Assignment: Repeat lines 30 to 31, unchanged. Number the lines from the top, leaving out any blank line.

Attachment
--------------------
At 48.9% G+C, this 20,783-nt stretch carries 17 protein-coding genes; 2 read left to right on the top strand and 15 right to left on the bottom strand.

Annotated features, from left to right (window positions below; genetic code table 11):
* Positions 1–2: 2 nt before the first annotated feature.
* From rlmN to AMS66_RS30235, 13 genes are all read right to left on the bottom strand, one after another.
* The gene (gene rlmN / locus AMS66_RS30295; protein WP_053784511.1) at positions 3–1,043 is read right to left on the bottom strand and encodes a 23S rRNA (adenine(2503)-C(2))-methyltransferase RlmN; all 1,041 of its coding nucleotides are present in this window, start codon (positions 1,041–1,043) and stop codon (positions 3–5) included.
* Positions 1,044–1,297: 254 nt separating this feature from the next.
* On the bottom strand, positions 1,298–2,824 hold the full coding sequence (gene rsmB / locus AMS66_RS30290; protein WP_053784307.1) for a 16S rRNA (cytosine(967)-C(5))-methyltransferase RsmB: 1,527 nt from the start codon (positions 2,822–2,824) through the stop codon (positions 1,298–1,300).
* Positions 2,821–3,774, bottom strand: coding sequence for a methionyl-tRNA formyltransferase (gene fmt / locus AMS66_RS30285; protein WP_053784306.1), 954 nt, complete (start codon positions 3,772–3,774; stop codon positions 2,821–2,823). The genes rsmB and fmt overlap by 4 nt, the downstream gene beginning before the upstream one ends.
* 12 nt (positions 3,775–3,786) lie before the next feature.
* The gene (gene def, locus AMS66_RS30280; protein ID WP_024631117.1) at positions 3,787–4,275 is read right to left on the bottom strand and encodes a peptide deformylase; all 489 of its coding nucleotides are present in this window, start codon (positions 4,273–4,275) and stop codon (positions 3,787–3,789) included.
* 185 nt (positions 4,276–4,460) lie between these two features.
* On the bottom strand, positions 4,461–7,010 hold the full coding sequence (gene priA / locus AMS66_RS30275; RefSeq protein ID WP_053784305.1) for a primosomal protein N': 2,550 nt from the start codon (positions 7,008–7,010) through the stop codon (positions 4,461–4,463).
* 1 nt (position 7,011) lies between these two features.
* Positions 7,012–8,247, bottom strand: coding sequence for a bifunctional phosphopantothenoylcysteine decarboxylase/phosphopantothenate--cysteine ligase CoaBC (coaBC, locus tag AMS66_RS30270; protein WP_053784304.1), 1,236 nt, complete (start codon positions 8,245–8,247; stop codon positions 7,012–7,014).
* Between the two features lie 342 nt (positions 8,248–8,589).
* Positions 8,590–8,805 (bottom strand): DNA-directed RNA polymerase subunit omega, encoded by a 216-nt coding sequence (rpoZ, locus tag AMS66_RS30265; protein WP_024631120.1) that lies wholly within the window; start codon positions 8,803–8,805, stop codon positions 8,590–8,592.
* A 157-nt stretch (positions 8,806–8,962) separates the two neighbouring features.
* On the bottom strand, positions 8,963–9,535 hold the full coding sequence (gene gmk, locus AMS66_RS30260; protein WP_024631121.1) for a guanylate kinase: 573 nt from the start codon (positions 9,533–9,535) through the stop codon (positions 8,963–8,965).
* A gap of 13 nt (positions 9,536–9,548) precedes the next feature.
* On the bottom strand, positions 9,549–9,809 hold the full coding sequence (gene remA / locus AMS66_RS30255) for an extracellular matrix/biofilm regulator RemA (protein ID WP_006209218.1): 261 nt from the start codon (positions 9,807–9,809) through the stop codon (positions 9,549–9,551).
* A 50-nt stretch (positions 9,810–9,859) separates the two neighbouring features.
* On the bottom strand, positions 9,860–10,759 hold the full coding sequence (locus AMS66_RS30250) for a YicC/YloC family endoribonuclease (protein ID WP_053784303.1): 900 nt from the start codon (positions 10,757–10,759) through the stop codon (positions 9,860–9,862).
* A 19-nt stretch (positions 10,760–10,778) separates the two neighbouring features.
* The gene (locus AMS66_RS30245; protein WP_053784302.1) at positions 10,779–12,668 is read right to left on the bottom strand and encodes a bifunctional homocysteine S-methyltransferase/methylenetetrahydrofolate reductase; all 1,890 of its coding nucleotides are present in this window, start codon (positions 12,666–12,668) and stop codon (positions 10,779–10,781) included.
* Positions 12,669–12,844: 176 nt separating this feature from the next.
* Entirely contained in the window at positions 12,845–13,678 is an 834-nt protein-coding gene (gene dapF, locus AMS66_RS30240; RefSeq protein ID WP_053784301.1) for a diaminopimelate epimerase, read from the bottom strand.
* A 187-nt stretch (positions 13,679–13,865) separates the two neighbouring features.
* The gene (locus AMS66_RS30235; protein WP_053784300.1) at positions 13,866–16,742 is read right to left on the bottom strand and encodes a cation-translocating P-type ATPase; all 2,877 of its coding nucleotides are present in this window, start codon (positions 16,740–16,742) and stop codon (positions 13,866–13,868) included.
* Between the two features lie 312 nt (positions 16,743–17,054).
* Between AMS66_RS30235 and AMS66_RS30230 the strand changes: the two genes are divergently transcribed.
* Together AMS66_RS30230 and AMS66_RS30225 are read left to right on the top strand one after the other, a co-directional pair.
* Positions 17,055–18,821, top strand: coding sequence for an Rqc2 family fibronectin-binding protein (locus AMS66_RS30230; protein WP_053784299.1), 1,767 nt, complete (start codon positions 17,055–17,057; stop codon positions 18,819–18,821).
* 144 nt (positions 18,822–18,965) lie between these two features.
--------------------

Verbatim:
* Between AMS66_RS30235 and AMS66_RS30230 the strand changes: the two genes are divergently transcribed.
* Together AMS66_RS30230 and AMS66_RS30225 are read left to right on the top strand one after the other, a co-directional pair.